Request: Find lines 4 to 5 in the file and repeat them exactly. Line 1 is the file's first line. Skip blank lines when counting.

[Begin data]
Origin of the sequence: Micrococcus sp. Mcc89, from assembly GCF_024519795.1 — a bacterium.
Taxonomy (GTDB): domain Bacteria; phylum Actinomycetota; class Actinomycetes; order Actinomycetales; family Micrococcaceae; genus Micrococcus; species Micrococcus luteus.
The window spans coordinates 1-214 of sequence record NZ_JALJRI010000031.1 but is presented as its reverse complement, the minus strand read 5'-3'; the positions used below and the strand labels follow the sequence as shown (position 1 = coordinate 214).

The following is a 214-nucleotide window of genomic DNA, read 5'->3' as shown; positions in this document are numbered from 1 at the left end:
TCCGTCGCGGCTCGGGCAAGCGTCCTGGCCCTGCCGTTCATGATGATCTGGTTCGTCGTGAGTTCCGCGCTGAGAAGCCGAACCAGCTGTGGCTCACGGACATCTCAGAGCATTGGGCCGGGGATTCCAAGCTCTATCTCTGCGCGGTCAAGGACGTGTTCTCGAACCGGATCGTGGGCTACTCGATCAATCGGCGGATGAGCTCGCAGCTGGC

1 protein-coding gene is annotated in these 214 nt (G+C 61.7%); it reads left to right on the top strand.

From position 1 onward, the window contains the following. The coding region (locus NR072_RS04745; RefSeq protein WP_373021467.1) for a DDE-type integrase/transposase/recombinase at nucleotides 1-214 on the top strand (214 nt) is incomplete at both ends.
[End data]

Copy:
The following is a 214-nucleotide window of genomic DNA, read 5'->3' as shown; positions in this document are numbered from 1 at the left end:
TCCGTCGCGGCTCGGGCAAGCGTCCTGGCCCTGCCGTTCATGATGATCTGGTTCGTCGTGAGTTCCGCGCTGAGAAGCCGAACCAGCTGTGGCTCACGGACATCTCAGAGCATTGGGCCGGGGATTCCAAGCTCTATCTCTGCGCGGTCAAGGACGTGTTCTCGAACCGGATCGTGGGCTACTCGATCAATCGGCGGATGAGCTCGCAGCTGGC